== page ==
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Evers’ home could become national monument

The Medgar and Myrlie Evers home in Jackson, Miss. (Photo by U.S. Civil Rights Trail
The Medgar and Myrlie Evers home in Jackson, Miss. (Photo by U.S. Civil Rights Trail

U.S. Senators Roger Wicker and Cindy Hyde-Smith commended Senate passage of S. 47, “the Natural Resources Management Act,” which included a proposal authored by the senators to designate the Medgar and Myrlie Evers Home in Jackson as a national monument within the National Park System.

“With this vote, the Medgar and Myrlie Evers Home is one step closer to getting the national recognition and protection it deserves,” Wicker said. “I am hopeful Congress will send this legislation to the President’s desk without delay.”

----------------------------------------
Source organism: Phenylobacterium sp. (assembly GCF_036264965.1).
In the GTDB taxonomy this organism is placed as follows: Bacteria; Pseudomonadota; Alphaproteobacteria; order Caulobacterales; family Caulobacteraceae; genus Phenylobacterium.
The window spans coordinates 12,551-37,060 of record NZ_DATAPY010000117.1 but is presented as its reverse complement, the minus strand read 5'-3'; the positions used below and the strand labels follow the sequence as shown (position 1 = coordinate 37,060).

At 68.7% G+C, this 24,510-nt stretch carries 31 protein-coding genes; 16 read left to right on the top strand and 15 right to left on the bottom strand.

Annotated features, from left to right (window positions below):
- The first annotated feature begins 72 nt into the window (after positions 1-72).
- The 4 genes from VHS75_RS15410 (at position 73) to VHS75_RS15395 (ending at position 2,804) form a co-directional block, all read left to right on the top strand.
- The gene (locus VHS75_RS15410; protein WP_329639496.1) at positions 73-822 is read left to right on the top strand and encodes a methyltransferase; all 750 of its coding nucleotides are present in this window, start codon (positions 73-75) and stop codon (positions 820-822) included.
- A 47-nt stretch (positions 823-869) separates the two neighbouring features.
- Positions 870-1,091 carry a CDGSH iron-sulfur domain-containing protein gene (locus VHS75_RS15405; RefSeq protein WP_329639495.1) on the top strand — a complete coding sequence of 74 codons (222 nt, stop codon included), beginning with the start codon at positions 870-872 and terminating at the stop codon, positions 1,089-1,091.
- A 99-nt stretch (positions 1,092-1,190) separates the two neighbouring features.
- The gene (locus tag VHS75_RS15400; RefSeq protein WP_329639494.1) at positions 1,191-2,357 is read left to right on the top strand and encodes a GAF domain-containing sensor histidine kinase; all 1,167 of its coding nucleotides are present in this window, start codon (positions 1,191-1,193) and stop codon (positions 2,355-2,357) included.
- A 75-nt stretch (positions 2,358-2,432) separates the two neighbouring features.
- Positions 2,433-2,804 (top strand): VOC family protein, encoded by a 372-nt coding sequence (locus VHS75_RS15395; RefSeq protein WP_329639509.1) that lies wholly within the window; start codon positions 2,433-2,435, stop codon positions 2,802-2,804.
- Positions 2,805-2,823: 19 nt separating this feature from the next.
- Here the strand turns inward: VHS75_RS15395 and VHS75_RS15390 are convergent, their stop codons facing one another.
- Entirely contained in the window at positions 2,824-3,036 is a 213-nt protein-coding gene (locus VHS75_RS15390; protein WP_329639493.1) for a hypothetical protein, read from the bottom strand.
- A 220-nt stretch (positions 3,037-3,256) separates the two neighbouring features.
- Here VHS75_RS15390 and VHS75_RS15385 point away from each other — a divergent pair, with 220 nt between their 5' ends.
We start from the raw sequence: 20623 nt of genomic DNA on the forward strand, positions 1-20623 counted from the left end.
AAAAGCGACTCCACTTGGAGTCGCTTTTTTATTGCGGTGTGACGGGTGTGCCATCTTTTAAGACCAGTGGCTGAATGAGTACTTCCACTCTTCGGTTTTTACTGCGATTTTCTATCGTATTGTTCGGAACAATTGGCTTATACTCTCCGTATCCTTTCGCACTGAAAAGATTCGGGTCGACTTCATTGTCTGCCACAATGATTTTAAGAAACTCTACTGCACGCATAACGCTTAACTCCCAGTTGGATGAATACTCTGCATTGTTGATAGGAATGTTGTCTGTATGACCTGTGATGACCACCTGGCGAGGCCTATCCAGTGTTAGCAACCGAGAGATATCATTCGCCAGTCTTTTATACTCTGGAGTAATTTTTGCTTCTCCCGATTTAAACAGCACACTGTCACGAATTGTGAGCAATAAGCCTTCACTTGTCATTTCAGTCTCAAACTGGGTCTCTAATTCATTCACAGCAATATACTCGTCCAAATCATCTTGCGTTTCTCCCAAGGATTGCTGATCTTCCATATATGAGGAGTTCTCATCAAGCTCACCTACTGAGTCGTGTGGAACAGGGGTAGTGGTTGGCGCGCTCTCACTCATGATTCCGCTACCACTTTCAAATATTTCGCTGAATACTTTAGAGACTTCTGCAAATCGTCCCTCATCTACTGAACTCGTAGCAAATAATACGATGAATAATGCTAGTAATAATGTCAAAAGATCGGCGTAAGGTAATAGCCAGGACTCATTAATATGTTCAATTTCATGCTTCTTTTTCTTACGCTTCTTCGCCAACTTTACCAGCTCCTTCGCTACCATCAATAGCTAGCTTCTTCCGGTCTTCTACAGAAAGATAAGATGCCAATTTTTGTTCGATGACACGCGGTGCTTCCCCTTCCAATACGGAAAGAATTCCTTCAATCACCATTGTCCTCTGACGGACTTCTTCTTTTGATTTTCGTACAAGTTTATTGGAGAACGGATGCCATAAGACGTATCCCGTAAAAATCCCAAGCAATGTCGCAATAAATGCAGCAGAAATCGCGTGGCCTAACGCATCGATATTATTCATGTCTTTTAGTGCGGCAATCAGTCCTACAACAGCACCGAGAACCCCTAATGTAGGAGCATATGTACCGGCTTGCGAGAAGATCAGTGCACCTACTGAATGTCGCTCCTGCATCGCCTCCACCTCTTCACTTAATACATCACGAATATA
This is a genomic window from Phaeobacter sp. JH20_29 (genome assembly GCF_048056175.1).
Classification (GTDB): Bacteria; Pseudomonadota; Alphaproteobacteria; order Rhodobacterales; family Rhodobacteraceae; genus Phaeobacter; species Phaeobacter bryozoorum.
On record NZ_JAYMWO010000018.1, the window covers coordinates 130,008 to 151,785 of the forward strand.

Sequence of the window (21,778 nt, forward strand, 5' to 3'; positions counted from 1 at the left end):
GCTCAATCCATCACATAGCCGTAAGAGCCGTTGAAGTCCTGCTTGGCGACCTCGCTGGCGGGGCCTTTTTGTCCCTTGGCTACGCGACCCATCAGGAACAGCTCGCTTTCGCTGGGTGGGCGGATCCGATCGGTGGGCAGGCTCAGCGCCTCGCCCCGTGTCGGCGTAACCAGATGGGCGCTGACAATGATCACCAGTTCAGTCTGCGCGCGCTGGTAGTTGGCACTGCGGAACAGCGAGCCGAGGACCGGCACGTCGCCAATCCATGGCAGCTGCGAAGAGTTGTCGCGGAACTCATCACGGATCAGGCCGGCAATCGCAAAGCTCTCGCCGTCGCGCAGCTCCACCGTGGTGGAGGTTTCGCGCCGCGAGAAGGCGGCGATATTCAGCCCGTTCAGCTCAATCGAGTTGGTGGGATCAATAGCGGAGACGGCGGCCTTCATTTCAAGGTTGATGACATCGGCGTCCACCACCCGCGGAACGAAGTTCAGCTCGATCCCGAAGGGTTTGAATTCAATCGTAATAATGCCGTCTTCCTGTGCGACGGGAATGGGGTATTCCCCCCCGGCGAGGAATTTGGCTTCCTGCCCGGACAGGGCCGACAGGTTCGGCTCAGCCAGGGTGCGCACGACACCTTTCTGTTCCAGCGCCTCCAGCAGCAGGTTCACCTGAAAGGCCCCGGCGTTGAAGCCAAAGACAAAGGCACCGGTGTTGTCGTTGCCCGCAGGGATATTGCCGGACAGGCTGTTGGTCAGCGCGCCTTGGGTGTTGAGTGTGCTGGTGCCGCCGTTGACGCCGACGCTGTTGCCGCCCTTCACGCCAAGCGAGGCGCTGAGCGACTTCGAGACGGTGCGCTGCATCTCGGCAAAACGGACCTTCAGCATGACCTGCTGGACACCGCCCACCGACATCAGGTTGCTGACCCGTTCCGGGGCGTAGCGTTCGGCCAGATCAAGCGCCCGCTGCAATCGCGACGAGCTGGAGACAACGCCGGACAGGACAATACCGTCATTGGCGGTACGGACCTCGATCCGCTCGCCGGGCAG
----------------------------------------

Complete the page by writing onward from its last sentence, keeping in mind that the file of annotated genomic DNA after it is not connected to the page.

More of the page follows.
“The Medgar and Myrlie Evers home has been integral in telling the story of this family’s pursuit of equality and justice during the civil rights movement.  I look forward to the House of Representatives embracing this effort to honor the Evers and their work as part of Black History Month,” Hyde-Smith said.

Wicker and Hyde-Smith reintroduced their legislation in January in an effort to bring additional federal resources to the site. The national monument designation is reserved for sites of great cultural, historical, or natural significance to the United States. It provides permanent protection by Congress under the Antiquities Act.

The home also recently became an official African American Civil Rights Network site.

Related: Evers’ home becomes Civil Rights landmark

The Evers home, acquired by Tougaloo College in 1993 and labeled a museum in 1997, is currently a designated Mississippi landmark under the State Antiquity Law and is also listed on the National Register of Historic Places.

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